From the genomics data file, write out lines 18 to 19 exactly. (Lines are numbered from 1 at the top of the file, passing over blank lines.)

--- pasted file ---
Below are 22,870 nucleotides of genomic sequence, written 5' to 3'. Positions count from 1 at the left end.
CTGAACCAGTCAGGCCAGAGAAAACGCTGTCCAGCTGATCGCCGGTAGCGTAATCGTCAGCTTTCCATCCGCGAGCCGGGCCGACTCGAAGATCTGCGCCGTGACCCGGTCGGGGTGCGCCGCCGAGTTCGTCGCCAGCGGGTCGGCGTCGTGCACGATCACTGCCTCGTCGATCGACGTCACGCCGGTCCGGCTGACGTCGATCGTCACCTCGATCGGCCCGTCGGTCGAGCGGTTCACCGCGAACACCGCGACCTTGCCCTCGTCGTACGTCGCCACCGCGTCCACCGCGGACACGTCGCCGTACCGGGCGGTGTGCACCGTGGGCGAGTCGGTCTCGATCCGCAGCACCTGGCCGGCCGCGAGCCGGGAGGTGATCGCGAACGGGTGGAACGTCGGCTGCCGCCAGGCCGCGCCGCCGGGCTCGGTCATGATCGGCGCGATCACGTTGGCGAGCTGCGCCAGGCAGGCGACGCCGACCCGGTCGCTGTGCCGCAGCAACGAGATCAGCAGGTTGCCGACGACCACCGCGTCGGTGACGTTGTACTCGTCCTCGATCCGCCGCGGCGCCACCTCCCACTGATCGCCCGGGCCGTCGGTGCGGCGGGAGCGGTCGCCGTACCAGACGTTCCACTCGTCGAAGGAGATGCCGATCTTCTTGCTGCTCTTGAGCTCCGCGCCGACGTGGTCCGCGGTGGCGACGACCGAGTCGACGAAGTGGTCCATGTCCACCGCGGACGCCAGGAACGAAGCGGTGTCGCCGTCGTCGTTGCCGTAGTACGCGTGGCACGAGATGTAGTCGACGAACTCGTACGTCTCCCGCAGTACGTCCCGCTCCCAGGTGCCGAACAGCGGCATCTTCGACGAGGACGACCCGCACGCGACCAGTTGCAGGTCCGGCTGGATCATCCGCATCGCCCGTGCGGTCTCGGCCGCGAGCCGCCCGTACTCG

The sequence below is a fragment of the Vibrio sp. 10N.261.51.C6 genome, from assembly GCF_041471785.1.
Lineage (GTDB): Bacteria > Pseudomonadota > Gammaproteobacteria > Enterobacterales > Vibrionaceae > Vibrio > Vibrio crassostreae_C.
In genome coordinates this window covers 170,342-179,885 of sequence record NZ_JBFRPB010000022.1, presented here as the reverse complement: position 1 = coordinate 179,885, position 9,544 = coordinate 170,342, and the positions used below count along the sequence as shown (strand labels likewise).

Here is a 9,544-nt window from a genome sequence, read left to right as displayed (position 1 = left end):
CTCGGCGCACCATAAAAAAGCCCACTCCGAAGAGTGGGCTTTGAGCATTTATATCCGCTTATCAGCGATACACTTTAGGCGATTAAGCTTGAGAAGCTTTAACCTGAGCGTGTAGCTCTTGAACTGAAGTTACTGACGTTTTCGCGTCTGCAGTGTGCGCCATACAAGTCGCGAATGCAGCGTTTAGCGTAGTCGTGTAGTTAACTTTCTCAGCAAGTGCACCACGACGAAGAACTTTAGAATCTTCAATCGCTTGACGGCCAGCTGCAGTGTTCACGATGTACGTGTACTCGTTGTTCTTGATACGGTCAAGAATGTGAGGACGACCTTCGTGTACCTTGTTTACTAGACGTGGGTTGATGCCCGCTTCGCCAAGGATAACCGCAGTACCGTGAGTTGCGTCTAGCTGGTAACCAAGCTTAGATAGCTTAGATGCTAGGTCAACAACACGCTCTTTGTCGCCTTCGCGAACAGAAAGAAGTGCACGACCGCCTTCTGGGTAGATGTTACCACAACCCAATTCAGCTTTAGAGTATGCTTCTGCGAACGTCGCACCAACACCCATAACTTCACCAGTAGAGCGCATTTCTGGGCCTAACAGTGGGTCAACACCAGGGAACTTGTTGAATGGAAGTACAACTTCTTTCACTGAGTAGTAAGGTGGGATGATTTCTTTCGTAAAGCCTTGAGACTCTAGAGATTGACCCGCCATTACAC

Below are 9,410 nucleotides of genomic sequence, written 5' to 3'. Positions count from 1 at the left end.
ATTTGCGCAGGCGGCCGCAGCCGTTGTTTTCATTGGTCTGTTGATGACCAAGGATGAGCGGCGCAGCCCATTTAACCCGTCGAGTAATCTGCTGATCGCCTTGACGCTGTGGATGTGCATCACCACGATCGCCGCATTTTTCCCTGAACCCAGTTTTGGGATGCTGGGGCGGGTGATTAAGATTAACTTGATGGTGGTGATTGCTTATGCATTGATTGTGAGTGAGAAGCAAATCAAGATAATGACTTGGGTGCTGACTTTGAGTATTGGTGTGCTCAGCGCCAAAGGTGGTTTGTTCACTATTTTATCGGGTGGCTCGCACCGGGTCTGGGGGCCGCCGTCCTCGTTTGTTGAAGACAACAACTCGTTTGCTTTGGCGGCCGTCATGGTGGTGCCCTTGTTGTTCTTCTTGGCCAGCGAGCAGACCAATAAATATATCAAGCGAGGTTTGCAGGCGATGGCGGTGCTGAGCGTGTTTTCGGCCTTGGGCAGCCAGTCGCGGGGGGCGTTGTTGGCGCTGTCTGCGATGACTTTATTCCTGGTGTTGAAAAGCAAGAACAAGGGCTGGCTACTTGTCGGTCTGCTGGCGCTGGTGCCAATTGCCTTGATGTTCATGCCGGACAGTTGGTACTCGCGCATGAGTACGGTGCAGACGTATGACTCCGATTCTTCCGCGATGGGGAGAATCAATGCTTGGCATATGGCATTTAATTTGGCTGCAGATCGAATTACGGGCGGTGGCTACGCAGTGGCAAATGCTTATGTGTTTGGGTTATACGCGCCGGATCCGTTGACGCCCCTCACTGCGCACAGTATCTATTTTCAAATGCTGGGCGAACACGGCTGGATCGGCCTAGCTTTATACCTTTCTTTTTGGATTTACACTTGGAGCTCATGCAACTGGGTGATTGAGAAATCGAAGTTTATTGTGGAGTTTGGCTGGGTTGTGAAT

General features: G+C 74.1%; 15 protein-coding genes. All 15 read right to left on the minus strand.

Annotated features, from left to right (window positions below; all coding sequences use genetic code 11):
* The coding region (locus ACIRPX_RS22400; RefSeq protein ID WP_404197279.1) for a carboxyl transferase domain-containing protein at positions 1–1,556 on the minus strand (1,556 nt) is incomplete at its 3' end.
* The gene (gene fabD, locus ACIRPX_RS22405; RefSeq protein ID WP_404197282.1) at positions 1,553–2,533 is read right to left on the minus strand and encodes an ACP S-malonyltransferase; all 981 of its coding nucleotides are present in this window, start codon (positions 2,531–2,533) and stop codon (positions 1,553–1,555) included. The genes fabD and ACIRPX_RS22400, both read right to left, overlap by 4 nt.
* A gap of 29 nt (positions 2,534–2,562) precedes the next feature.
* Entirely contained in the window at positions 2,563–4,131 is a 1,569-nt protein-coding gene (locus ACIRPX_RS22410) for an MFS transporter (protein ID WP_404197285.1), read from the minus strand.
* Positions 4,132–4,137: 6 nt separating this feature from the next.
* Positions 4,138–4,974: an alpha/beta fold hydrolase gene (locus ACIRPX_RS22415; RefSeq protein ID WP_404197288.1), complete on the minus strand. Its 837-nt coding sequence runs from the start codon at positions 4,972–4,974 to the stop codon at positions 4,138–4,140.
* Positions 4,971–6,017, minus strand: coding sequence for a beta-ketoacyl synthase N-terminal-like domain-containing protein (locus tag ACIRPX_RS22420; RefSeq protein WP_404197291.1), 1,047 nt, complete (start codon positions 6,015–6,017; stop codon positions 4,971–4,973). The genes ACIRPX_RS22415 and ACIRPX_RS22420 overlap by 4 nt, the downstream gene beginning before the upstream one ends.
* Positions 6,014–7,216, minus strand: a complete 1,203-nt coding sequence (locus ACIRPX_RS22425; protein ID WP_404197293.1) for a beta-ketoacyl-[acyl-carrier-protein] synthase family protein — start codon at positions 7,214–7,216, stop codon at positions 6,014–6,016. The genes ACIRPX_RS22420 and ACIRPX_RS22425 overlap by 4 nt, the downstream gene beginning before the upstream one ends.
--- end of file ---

* Positions 4,971–6,017, minus strand: coding sequence for a beta-ketoacyl synthase N-terminal-like domain-containing protein (locus tag ACIRPX_RS22420; RefSeq protein WP_404197291.1), 1,047 nt, complete (start codon positions 6,015–6,017; stop codon positions 4,971–4,973). The genes ACIRPX_RS22415 and ACIRPX_RS22420 overlap by 4 nt, the downstream gene beginning before the upstream one ends.
* Positions 6,014–7,216, minus strand: a complete 1,203-nt coding sequence (locus ACIRPX_RS22425; protein ID WP_404197293.1) for a beta-ketoacyl-[acyl-carrier-protein] synthase family protein — start codon at positions 7,214–7,216, stop codon at positions 6,014–6,016. The genes ACIRPX_RS22420 and ACIRPX_RS22425 overlap by 4 nt, the downstream gene beginning before the upstream one ends.